The annual National Audiology Awareness Month is recognized each October. One of the many things hearing health professionals do is examine people who have realized that their hearing is not functioning at the level they expect. At this preliminary stage, it is required to broadly diagnose what kind of hearing loss is being manifested.
The field uses four comprehensive classes of hearing loss when treating someone. These are sensorineural, auditory processing, conductive, and mixed hearing loss.
The first type, sensorineural, is due to damage to the inner ear or the nerve transmitters that send electrical signals to the brain. The performance of either the cochlea (which is the part of the ear that creates nerve impulses from the sound waves that have been processed by other parts of the ear) or the vestibulocochlear nerve (the communication conduit between the ears and the brain) — or both — have degraded in some way. Aging and long-term exposure to excessive sound are the most likely culprits in adults and hearing aids are the most common treatment.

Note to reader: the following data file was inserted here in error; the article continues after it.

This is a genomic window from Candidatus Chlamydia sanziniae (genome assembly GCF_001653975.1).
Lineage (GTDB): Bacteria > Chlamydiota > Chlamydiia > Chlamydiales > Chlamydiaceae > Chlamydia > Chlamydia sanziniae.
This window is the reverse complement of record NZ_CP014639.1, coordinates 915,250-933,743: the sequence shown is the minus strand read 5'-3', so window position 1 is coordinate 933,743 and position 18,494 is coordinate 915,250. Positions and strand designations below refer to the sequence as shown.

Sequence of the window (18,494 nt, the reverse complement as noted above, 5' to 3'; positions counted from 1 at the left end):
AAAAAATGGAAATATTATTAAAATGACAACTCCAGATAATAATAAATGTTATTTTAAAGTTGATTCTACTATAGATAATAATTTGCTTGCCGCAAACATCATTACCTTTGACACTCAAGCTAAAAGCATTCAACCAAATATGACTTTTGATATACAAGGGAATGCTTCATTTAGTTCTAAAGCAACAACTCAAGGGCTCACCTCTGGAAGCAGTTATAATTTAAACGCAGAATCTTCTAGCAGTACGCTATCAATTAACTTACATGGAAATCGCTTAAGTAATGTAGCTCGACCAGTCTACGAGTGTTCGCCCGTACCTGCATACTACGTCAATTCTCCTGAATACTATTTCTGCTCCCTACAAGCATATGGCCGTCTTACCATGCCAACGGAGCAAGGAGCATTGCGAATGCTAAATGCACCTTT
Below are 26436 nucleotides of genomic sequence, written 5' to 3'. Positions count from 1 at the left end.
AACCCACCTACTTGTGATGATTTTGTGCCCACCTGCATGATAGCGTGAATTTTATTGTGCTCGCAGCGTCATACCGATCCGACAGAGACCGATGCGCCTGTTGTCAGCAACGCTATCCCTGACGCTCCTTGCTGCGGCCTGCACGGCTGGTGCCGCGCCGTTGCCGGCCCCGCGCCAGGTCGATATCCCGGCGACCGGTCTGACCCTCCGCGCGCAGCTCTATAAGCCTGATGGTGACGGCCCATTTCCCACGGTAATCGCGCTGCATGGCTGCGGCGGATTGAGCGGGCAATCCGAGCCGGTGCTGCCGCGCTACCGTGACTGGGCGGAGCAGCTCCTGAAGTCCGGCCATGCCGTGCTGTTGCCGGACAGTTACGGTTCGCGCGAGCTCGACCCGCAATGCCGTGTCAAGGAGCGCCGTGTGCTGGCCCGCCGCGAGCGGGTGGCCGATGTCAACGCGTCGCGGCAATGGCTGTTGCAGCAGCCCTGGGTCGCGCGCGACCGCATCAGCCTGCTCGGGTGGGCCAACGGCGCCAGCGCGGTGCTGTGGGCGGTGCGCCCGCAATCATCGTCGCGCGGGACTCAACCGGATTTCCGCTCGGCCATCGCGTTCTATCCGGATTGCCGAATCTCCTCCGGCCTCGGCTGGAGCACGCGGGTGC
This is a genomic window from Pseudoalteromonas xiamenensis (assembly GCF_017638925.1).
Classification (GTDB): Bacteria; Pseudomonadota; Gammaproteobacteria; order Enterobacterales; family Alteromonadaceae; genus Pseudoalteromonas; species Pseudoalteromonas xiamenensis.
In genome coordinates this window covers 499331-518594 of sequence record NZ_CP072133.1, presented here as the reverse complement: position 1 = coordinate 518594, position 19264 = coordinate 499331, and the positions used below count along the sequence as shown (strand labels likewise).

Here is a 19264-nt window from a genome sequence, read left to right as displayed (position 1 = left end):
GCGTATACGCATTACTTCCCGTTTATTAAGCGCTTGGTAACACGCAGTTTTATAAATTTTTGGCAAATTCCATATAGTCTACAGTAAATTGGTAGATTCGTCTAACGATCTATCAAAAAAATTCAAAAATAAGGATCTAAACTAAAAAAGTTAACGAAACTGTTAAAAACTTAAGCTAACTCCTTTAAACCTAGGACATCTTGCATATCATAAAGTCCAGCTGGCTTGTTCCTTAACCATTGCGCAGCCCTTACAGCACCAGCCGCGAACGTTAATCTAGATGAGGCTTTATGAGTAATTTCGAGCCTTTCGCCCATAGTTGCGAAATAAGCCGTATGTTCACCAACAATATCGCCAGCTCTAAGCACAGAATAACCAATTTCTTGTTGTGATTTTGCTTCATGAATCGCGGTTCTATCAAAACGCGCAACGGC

When there is a breakdown between ears that are functioning correctly and the part of the brain that receives electrical inputs via the vestibulocochlear nerve, it is known as an auditory processing disorder. More common in children — about 5 percent of school-age kids suffer from it — it is not completely understood but has been linked to ear infections, head trauma, and premature birth. A wide range of treatments are combined to deal with individual situations.
The simplest type is conductive hearing loss; something’s just gotten in the way. It could be earwax, swelling of the ear’s walls or other organs, or an infection or allergies that have filled the ear canal with fluid. In rare circumstances, a benign tumor (fibrous dysplasia) or injured eardrum is the culprit. Depending on the issue, medical treatment usually solves the problem, but in some cases hearing aids are needed as a work-around.
Finally, the aptly-named mixed hearing loss is the category for some combination of the above three classifications.